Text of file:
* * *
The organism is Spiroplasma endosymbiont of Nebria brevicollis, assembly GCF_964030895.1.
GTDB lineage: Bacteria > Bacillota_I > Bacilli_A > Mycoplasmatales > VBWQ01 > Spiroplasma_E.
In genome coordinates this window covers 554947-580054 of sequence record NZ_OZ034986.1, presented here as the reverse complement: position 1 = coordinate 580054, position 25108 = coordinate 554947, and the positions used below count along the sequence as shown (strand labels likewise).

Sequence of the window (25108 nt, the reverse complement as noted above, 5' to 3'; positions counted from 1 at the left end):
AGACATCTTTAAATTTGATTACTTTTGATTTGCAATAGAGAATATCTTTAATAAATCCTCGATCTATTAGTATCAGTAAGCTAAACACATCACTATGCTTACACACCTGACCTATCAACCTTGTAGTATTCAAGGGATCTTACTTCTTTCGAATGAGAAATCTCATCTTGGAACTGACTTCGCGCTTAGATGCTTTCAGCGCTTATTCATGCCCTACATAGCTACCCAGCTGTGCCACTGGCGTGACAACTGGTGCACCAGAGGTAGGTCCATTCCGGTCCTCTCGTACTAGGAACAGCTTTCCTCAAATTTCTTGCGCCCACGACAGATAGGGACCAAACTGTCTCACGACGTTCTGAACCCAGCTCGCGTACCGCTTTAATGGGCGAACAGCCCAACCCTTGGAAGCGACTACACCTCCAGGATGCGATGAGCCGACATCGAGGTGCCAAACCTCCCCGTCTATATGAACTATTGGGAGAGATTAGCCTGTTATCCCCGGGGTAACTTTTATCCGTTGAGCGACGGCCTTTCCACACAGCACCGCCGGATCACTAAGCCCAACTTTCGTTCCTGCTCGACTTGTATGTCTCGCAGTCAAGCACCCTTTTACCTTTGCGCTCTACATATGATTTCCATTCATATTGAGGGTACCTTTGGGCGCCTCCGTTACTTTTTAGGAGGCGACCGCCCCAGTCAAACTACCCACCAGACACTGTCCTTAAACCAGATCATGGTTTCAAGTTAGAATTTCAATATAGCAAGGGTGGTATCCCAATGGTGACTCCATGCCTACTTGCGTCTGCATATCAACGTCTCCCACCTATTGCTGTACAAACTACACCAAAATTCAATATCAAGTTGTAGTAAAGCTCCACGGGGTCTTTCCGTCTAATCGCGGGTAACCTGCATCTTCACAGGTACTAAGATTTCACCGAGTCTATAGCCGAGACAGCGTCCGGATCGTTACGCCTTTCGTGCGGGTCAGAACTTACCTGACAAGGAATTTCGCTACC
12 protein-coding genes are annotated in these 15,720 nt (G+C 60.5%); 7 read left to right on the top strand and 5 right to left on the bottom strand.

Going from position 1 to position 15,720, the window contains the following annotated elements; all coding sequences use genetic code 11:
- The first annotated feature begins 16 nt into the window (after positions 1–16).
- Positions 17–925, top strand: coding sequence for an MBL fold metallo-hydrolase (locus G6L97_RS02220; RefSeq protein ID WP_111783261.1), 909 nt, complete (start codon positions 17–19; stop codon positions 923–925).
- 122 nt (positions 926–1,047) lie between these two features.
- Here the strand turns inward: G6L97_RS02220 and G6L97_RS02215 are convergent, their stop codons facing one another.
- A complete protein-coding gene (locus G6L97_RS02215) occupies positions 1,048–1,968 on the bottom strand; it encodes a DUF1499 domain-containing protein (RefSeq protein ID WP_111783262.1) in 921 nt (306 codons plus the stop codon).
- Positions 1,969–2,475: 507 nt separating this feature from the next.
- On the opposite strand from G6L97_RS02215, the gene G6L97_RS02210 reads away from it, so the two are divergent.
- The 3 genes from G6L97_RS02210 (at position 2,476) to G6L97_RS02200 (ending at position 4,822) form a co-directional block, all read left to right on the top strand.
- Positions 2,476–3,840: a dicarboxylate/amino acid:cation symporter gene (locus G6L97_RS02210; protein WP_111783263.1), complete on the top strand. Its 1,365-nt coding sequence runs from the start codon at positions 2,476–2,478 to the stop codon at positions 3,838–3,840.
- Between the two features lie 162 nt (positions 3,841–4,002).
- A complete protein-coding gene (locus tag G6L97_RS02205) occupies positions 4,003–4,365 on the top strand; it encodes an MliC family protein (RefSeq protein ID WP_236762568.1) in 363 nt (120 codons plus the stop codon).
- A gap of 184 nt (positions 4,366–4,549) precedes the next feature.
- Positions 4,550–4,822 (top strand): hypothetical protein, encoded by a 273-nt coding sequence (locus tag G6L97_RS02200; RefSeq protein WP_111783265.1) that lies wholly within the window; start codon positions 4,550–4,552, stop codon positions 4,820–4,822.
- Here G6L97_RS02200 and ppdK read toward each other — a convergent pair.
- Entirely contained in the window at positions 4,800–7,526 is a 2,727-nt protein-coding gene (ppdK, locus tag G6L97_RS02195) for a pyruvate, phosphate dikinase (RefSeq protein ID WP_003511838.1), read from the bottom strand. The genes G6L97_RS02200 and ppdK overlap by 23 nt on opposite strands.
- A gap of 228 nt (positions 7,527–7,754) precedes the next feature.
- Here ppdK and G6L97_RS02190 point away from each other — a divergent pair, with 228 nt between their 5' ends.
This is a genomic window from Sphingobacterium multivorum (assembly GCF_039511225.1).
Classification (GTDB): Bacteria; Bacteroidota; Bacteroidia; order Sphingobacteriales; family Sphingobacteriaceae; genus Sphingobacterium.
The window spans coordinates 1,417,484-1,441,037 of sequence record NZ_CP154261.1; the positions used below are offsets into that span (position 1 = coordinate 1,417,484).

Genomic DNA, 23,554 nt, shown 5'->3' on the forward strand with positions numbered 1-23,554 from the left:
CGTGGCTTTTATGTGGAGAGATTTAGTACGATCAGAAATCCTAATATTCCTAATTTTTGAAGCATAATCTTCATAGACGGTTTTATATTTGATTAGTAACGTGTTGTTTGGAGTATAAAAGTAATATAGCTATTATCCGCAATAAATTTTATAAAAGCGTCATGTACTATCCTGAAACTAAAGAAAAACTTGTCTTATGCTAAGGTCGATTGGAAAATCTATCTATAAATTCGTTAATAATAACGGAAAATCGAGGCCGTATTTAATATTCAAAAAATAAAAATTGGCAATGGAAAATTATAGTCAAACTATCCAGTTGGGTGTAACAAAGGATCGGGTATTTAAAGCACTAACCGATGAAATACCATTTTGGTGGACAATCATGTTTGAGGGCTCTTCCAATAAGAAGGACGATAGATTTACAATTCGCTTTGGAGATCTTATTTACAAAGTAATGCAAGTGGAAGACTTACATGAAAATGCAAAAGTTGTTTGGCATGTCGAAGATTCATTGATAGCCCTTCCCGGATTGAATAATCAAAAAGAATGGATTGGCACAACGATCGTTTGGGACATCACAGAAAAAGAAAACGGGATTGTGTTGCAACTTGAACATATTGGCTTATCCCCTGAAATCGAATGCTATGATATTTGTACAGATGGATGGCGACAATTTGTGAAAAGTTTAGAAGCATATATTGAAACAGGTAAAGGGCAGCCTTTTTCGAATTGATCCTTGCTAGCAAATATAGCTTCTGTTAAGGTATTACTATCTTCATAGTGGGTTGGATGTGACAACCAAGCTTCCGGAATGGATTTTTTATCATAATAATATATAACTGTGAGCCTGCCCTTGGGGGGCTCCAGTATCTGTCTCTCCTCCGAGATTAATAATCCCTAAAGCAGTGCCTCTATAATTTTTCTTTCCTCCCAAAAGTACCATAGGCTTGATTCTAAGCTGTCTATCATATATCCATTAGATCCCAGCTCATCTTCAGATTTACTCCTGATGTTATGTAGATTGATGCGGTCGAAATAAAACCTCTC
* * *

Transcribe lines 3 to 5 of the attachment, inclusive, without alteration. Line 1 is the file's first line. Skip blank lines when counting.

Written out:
In genome coordinates this window covers 554947-580054 of sequence record NZ_OZ034986.1, presented here as the reverse complement: position 1 = coordinate 580054, position 25108 = coordinate 554947, and the positions used below count along the sequence as shown (strand labels likewise).

Sequence of the window (25108 nt, the reverse complement as noted above, 5' to 3'; positions counted from 1 at the left end):
AGACATCTTTAAATTTGATTACTTTTGATTTGCAATAGAGAATATCTTTAATAAATCCTCGATCTATTAGTATCAGTAAGCTAAACACATCACTATGCTTACACACCTGACCTATCAACCTTGTAGTATTCAAGGGATCTTACTTCTTTCGAATGAGAAATCTCATCTTGGAACTGACTTCGCGCTTAGATGCTTTCAGCGCTTATTCATGCCCTACATAGCTACCCAGCTGTGCCACTGGCGTGACAACTGGTGCACCAGAGGTAGGTCCATTCCGGTCCTCTCGTACTAGGAACAGCTTTCCTCAAATTTCTTGCGCCCACGACAGATAGGGACCAAACTGTCTCACGACGTTCTGAACCCAGCTCGCGTACCGCTTTAATGGGCGAACAGCCCAACCCTTGGAAGCGACTACACCTCCAGGATGCGATGAGCCGACATCGAGGTGCCAAACCTCCCCGTCTATATGAACTATTGGGAGAGATTAGCCTGTTATCCCCGGGGTAACTTTTATCCGTTGAGCGACGGCCTTTCCACACAGCACCGCCGGATCACTAAGCCCAACTTTCGTTCCTGCTCGACTTGTATGTCTCGCAGTCAAGCACCCTTTTACCTTTGCGCTCTACATATGATTTCCATTCATATTGAGGGTACCTTTGGGCGCCTCCGTTACTTTTTAGGAGGCGACCGCCCCAGTCAAACTACCCACCAGACACTGTCCTTAAACCAGATCATGGTTTCAAGTTAGAATTTCAATATAGCAAGGGTGGTATCCCAATGGTGACTCCATGCCTACTTGCGTCTGCATATCAACGTCTCCCACCTATTGCTGTACAAACTACACCAAAATTCAATATCAAGTTGTAGTAAAGCTCCACGGGGTCTTTCCGTCTAATCGCGGGTAACCTGCATCTTCACAGGTACTAAGATTTCACCGAGTCTATAGCCGAGACAGCGTCCGGATCGTTACGCCTTTCGTGCGGGTCAGAACTTACCTGACAAGGAATTTCGCTACC